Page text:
Scholarship Essays 2016-2017


Washington and Lee Application Essay Prompts

All items on Washington and Lee’s writing supplement are optional. However, applicants who wish to be considered for W&L’s merit-based aid must submit a Johnson Scholarship Application essay. We won’t go into detail about how to tackle those specific questions here, but if you are interested in pursuing the scholarship, schedule a free consultation with one of our admissions specialists and find out how our College Essay Editing Services can help you accomplish your goals.


Even though the writing supplements (if you are not applying for a Johnson scholarship) are optional, writing answers to these questions can only benefit you, as admissions officers will see your dedication to the school.




Please elaborate on one of your extracurricular activities or meaningful life experiences. (250 words maximum)


There are two main purposes of this essay. The first is to give you a chance to elaborate on an activity you wrote about briefly in the extracurricular section of the Common App. If there is an activity you are particularly passionate about, but did not have the chance to write about it in your regular Common app essay, this is a chance to further elaborate the extent of your role and the impact the activity had on your high school experience.


If you were the president of an a cappella group, go into detail about what you did for the group and how being president of that particular group shaped you — for example, perhaps it taught you how to resolve conflicts among group members or how to accept failure gracefully. To highlight personal passion or growth, choose an activity that has a particularly deep significance to you, such as volunteering at the local hospital after going through treatment there.


To highlight your capacity in a certain field, you can also choose to discuss research or internship experiences. As long as you focus on how you grew as a person and learned more about a field, these can set you apart from applicants who have not had a chance to work in a professional context.


However, always tie the internship or research job with work you would like to do at Washington and Lee (for example, working with a specific professor on a project that is related to one you did at the lab at which you interned). It would be to your advantage to do some research on W&L’s specific academic departments if you plan to follow this route; don’t be afraid to name drop lab projects that you’ve researched to show your interest in this particular school.


Another purpose of this essay is to give students who held a part-time job an opportunity to provide more details about their situation. Sometimes students write off work experiences as different from and not as “credible” as typical extracurricular activities, like clubs or academic teams, but they can actually set you apart from other applicants, particularly if your work experience offered you a chance to try something new, provided you with some sort of obstacle that you were able to overcome, or shaped the way you think about the world.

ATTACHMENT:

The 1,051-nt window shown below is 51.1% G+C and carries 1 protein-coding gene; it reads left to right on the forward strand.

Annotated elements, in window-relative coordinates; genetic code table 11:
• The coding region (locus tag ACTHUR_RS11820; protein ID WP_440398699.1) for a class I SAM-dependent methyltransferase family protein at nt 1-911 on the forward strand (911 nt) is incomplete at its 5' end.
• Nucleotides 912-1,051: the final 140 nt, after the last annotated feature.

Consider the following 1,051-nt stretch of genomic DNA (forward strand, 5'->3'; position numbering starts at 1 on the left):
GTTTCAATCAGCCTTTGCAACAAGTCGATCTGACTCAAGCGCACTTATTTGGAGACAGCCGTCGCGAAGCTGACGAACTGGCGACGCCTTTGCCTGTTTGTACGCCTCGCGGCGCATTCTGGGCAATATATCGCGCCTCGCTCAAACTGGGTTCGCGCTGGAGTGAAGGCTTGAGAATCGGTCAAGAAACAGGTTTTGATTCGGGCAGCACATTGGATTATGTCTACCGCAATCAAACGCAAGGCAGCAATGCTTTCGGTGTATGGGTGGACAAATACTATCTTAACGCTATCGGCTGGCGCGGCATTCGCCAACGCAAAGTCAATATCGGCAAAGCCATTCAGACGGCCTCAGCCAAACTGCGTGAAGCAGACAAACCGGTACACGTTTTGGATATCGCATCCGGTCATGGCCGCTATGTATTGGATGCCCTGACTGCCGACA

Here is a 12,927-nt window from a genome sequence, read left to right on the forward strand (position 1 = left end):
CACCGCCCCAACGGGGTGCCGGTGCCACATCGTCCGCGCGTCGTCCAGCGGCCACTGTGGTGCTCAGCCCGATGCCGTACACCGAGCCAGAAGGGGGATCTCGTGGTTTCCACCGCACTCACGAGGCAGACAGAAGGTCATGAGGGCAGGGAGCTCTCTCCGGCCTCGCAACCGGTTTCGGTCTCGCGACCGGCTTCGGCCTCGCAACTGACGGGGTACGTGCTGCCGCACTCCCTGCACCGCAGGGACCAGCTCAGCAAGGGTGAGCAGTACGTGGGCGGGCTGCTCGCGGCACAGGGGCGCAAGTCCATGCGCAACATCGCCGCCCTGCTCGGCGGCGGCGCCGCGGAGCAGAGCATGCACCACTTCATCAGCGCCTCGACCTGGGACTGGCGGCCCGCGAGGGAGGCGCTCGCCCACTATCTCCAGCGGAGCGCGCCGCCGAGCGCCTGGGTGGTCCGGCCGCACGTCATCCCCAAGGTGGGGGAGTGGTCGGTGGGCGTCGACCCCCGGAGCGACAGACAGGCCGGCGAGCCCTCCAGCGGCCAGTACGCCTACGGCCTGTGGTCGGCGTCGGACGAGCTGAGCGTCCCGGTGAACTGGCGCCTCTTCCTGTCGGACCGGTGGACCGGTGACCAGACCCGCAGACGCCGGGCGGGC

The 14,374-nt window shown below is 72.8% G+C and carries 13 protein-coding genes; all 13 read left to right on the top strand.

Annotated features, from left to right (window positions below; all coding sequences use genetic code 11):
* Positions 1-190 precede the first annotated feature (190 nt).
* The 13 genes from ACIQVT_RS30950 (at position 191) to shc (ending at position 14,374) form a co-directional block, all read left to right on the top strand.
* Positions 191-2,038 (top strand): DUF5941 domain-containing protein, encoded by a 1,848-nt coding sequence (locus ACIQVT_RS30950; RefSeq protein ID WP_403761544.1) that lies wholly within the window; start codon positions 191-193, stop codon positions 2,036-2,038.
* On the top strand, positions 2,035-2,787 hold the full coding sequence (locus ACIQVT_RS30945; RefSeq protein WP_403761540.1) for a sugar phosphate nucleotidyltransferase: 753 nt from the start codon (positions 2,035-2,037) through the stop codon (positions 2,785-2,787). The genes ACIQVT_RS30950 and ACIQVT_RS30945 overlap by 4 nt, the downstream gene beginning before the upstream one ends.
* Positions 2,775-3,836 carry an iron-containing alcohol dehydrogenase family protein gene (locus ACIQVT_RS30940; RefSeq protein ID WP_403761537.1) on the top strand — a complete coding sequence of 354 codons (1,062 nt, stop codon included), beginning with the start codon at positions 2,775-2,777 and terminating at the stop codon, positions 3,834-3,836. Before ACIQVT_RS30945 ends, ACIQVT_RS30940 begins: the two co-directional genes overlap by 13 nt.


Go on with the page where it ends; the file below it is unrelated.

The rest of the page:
For example, if you had a math-tutoring job and found you greatly enjoyed explaining abstract concepts to kids, you may now have a budding interest in studying both education and math. In turn, this could have inspired you to want to create an interdisciplinary math and education major, which you could do with Washington and Lee’s flexible curriculum.


You can also take this opportunity to briefly explain the circumstances that caused you to take a part-time job (such as if money was tight at home, you are saved up for a medical mission trip, etc.), and then paint that circumstance in a light that will reflect positive character traits.


For example, if you took a job to save money so that you could go on a medical mission trip over the summer, you can talk about what led you to make that decision, and how the dedication and patience you developed in the process might affect how you want to spend your undergraduate career at Washington and Lee University. Oftentimes, holding a job and being a student at the same time is complicated, and whatever characteristics you developed through the experience (selflessness, humility, maturity) can be highlighted in your essay.


You can also take this opportunity to highlight aspects of yourself that you feel were not mentioned in your Common App. If it is clear in your application that you enjoy music and theater, but there is not much about your love for robotics, write about the time you made your first robot or entered your first robotics competition.